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Gansus Bird-Dino Connection - Penn Press Release
Thought you'd all want to see the story as issued from a close source, The
University of Pennsylvania Press Release
The Early Bird Caught the Fish: Fossils Depict Aquatic Origins of
Near-Modern Birds 115 Million Years Ago
June 15, 2006
PHILADELPHIA -- Five fossil specimens of a near-modern bird found in the
Gansu Province of northwestern China show that early birds likely evolved in
an aquatic environment, according to a study reported today in the journal
Science. Their findings suggest that these early modern birds were much
like the ducks or loons found today. Gansus yumenesis, which lived some 105
to 115 million years ago during the Early Cretaceous period, took modern
birds through a watery path out of the dinosaur lineage.
The report was co-authored by Peter Dodson of the University of Pennsylvania
and his former students Hai-lu You of the Chinese Academy of Geological
Sciences, Jerald Harris of Dixie State College of Utah and Matthew Lamanna
of Carnegie Natural History Museum in Pittsburgh.
"Gansus is very close to a modern bird and helps fill in the big gap between
clearly non-modern birds and the explosion of early birds that marked the
Cretaceous period, the final era of the Dinosaur Age," said Peter Dodson,
professor of anatomy at Penns School of Veterinary Medicine and professor in
Penns Department of Earth and Environmental Sciences. "Gansus is the oldest
example of the nearly modern birds that branched off of the trunk of the
family tree that began with the famous proto-bird Archaeopteryx."
Gansus yumenensis takes its name from the Gansu region, where it was found,
and the nearby city of Yumen. According to Dodson, Gansus is something of a
lost species, originally described from a fossil leg found in 1983, but
since largely ignored by science. The five specimens described by Dodson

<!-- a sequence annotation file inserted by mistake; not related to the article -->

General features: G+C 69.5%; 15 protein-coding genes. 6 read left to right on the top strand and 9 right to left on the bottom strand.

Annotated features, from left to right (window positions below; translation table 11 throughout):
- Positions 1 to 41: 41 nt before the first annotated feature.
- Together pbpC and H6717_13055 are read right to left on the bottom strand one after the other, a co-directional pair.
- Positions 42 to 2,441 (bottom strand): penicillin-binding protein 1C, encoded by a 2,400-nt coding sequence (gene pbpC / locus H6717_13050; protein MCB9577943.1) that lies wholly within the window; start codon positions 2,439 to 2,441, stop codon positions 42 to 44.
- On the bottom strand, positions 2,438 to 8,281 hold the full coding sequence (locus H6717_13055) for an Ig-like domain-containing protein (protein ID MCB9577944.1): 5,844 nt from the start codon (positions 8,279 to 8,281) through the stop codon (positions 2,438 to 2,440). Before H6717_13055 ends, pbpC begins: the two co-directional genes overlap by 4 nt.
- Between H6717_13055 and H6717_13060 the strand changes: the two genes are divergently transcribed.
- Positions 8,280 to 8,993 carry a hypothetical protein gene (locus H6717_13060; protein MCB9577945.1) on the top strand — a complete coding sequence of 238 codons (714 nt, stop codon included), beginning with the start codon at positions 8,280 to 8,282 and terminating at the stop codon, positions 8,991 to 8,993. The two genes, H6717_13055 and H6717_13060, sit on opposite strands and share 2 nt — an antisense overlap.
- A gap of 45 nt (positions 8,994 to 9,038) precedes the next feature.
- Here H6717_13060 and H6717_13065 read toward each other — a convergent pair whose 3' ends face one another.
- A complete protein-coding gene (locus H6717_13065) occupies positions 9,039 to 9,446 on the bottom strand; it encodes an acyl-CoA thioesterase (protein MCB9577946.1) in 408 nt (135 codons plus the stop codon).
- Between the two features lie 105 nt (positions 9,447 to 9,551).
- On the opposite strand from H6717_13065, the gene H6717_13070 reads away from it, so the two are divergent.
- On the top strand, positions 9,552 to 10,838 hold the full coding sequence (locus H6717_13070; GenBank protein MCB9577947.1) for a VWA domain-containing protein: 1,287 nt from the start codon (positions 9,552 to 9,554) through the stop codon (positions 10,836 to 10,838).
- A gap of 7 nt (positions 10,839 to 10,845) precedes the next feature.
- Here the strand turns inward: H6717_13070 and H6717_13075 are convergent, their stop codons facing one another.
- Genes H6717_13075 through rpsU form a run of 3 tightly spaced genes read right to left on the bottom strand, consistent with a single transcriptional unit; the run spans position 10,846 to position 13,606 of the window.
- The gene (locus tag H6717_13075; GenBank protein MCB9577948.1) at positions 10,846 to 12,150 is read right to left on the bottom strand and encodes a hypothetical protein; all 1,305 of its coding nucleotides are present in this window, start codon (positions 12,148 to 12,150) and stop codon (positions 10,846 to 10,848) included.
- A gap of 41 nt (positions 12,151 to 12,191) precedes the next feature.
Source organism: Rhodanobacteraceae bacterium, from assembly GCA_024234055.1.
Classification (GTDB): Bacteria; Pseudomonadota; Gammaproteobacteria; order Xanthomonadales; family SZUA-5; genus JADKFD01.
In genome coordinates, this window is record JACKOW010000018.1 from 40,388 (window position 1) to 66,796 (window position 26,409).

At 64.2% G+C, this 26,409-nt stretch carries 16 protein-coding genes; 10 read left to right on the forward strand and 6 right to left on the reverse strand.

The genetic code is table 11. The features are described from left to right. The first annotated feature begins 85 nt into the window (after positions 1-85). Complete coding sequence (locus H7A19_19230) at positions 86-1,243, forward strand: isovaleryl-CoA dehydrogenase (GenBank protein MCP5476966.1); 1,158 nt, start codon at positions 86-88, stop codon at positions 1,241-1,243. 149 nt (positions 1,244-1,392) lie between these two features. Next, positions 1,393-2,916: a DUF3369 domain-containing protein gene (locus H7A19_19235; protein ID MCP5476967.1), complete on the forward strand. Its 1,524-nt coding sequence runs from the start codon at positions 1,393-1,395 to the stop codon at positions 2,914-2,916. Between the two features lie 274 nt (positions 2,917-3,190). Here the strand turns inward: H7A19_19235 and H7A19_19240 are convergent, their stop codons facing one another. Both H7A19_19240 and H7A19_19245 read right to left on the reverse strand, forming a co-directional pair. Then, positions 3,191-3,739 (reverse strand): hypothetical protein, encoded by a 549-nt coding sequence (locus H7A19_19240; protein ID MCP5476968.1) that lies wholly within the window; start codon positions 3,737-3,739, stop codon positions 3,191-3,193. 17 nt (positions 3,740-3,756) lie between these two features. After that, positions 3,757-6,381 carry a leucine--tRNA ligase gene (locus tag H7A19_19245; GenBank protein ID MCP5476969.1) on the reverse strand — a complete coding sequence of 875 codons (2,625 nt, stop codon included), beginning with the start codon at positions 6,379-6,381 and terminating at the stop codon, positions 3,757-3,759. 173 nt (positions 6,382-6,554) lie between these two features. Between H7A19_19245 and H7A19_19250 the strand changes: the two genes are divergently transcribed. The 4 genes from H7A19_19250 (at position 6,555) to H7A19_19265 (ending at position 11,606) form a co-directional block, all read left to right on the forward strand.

and his colleagues had many of the anatomical traits of modern birds,
including feathers, bone structure and webbed feet, although every specimen
lacked a skull.
"It appears that the early ancestors of modern birds lived lifestyles that
today we would stereotype as being duck-like, heron-like, stork-like,
loon-like, etc.," said Jerald Harris, director of paleontology at Dixie Sate
College of Utah. "Gansus likely behaved much like its modern relatives,
probably eating fish, insects and the occasional plan. We won't have a
definitive dietary answer until we find a skull."
The skeletons, headless as they are, offer plenty of evidence for a life on
the water. Its upper body structure offers evidence that Gansus could take
flight from the water, like a modern duck, and the webbed feet and bony
knees are clear signs that Gansus swam.
"Webbed feet is an adaptation that has evolved repeatedly in widely separate
groups of animals, such as sea turtles, whales and manatees, and would only
hinder climbing or landing in trees," Harris said. "The big bony crest that
sticks off the knee-end of their lower leg bones are similar to structures
seen in loons and grebes. These crests anchor powerful muscles needed for
diving under water and swimming."
According to Harris, these adaptations all demonstrate how the Gansus branch
of the family tree, the structurally modern birds called ornithuromorphs,
split from the enantiornitheans (or "opposite birds"). Enantiornitheans
were among the feathered fossils found in northeastern China during the
"The enantiornitheans had the best adaptations for perching, so they were
able to dominate the ecological niche that we would associate with
songbirds, cuckoos, woodpeckers or birds of prey," Harris said. "Gansus
appears to have had adaptations for a lifestyle centered around water, based
on things like the proportions of the leg and foot bones."
While the enantiornitheans are now long gone, their perching lifestyle has
now been taken over by the descendents of birds like Gansus. What remains a
mystery for now, according to the researchers, is how the amphibious
lifestyle of birds like Gansus helped enable them to survive the cataclysmic
end of the dinosaurs 65 million years ago.
Funding was provided by the Discovery Channel (Quest program) and the
Science Channel, the Carnegie Museum of Natural History, Dixie State
College, the Chinese Geological Survey of the Ministry of Land and Resources
of China and the Gansu Bureau of Geology and Mineral Resources.
Contact: Greg Lester
Copyright © 2006, University of Pennsylvania
Office of University Communications
200 Sansom Place East, 3600 Chestnut Street, Philadelphia, PA 19104-6106